So I've started my 2nd semester after spending three weeks with my family in Ohio. I had no idea how much that vacation was going to help. After everything that happened to me in the 2nd half of the year, it was nice to hug and laugh with my parents and look through the eyes of my niece for a bit and see how much fun and creatively the world can be.
Since being back, it's been a typical start for any semester. My best comparison is when you're running on a treadmill at a 7.0, jump off to the side to get some water and hop back on and try to get your feet moving as fast as the belt again. School is that belt and it's my job to get my feet moving as fast as I can to keep up and not fall off. I know what to expect this semester. I know how the days work. I know how long it takes me to get to this place from this place. I know that even though we have a 30 minute break, that really means 15. I'm learning how to pack my food for the day. I am becoming extremely conscious that this time in school is going to fly by. I'm 25% of the way done and already have the end of this semester in my scope. Part of that freaks me out. I came to grad school with a checklist of things I wanted to get done and achieve. Some of them are small and some will take more time.
I wanted to write and get some scripts and sketches written. I finished one script last semester. Alex and I start meeting this week to write our comedy and see where that takes us. Who knows, maybe we're the next Adam McKay and Will Ferrell.
I want to get the improv community in motion. I have scouted some clubs downtown and met some people who have a desire to start, but again it's the same old problem......time.
I wanted to build my knowledge of theater literature. As much as we read and talk about in class, I want to leave next year with at least being able to discuss the basics of every play, author, and musical. Sometimes the days go by so fast that I read them, but forget I have by the next week.
I want to build my song book and monologue rep. I'm entering a new phase in my age, looks, and maturity and can play different roles than I did in my 20's. My professor has taken me on and is having me learn and study musicals so that I can sing (and teach) them in the future. Thank you.
I want to become more flexible and get rid of all the habits that don't help me in my acting. What I learned last semester was that the main difference between me and some of the other grads is that some of my bad habits have been manifesting since before they were born. That's ok. We spend every day working on them and I've noticed leaps in certain areas but small progress in others.
I want to write, learn to play guitar better, watch the movies I've always wanted to, get in shape, explore, master my photography skills, and become a better cook. All of this is on my free time. What a funny concept. Free time! I try.
There are other personality things I've been working on and trying out. First of all: fun. In NYC, I forgot to have fun. I lived inside my head. I lived inside my head because it's how I survived. I protected myself from the city, bankruptcy, and others around me. Since I've been here I feel the weight of the world sliding off my shoulders and am able to relax in situations, monitor the severity of situations, and know that no matter what happens, it just doesn't matter and it'll be over whether we like it or not. My biggest frustration of coming back as a 34 year old and having spent time being an actor for over a decade, is that I'm in a different mindset than most of those around me. The biggest? That we spend more time dealing with theater in a day in school than most actors in the country spend in a year. Because there was so much absence of theater and creativity in my life in NYC, just stretching and talking about theater some days is enough to make me as giddy as a virgin on prom night. I try not to be pessimistic and would never show this to others, but no matter how talented you are, the day you leave school might be the last day you ever perform again. Talent is 5% of getting work. Luck and timing is 95% of it and you can chip away at that 95% by knowing everyone in the business, writing your own projects, knowing what places to hang out, doing as many shitty shitty projects as possible just to be seen and meet people, taking classes so you meet people and teachers, teach your own classes because your students will work more than you and maybe think of you, and surrounding yourself at least 10 hours a day with artists, actors, directors, producers, and writers.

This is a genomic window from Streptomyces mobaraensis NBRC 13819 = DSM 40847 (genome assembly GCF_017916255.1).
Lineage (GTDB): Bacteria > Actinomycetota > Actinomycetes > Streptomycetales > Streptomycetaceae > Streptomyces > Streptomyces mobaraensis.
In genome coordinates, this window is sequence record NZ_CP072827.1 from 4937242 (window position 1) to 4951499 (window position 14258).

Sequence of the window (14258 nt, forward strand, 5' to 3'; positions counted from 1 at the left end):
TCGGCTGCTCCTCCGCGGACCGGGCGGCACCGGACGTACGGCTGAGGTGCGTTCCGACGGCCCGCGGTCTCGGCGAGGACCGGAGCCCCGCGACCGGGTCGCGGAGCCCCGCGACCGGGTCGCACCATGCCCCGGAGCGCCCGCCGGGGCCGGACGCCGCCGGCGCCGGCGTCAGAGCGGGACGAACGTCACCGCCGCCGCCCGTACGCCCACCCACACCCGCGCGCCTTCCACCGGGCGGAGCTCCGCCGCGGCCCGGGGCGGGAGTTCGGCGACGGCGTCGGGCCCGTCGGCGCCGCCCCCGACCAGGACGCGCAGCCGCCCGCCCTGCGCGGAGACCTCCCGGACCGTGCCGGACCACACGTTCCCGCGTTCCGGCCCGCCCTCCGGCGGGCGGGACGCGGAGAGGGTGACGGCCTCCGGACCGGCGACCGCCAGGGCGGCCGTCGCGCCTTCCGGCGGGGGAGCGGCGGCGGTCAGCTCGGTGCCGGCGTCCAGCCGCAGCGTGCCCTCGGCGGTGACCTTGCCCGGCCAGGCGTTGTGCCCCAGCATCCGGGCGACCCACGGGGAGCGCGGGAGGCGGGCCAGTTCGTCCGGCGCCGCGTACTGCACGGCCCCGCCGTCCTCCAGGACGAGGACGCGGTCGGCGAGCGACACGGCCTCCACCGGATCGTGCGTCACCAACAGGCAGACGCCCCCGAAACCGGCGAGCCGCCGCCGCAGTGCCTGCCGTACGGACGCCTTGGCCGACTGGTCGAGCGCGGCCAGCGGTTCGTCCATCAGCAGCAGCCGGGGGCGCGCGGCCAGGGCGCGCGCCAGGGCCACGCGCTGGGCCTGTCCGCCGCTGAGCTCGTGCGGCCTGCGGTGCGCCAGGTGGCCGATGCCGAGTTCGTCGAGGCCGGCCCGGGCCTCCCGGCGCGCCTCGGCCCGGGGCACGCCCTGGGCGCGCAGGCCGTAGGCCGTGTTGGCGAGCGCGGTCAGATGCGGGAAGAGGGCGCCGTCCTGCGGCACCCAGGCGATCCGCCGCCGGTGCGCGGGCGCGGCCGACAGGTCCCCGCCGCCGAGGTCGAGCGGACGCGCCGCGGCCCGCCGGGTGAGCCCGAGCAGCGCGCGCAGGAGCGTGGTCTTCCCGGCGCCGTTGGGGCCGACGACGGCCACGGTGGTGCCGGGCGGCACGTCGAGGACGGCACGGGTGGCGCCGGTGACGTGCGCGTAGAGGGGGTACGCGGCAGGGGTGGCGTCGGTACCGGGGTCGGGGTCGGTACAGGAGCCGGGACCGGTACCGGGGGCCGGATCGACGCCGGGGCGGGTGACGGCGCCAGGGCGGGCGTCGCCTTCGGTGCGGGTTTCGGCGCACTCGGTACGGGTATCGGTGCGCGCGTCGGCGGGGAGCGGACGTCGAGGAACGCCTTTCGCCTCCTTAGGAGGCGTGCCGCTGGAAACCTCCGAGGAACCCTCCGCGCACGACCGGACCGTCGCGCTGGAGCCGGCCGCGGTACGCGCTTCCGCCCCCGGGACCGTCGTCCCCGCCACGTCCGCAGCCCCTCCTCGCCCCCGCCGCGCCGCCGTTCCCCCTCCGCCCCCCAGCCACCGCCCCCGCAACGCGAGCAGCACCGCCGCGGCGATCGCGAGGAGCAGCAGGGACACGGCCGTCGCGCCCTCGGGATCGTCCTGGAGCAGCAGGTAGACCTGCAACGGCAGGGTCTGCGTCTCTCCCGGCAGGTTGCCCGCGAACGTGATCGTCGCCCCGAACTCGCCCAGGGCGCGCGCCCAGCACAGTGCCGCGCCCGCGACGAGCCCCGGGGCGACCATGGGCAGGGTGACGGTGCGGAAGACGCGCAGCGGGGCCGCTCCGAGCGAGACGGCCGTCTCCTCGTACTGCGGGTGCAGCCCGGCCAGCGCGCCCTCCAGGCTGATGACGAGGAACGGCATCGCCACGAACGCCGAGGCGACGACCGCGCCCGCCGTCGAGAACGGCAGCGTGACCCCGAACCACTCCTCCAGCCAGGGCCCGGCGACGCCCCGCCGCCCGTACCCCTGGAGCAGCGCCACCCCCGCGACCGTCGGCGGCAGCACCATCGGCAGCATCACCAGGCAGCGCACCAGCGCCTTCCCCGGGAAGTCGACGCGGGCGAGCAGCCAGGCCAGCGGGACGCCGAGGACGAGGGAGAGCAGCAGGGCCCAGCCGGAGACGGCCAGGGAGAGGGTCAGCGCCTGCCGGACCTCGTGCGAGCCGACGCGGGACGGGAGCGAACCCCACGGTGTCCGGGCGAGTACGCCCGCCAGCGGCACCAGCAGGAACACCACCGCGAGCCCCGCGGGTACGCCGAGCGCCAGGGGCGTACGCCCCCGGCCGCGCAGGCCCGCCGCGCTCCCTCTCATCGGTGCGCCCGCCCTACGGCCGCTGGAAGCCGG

That's what I've been able to work on here. Chipping away at that 95%. I try, I fail, I succeed, I experiment, I walk away, I envelope myself, and I don't know the answer. I have learned that I have to give up control and allow things around me to happen the way they do. Unfortunately, I have to release that desire in me to avoid disappointing others. I usually don't care what others think of me, but I do care about letting people down. I am making conscious decisions to avoid that. My therapist once said to me, who cares what other people think if you're happy and it's not hurting anyone? So true. There are many who live in this world that think, "If you would just do it like this or do it my way, everyone would be happy, and here's why......" Sorry, I don't have time for that anymore. That is a teacher's mentality. That's a therapist's mentality. Not for me as an actor or artist. I am concerned about myself, my well being, my happiness, my career, my growth, and my sanity.
I am opening. Not resisting anymore. Resisting just leaves me safe from what I think is so bad. Guess what? It's not. It's really not.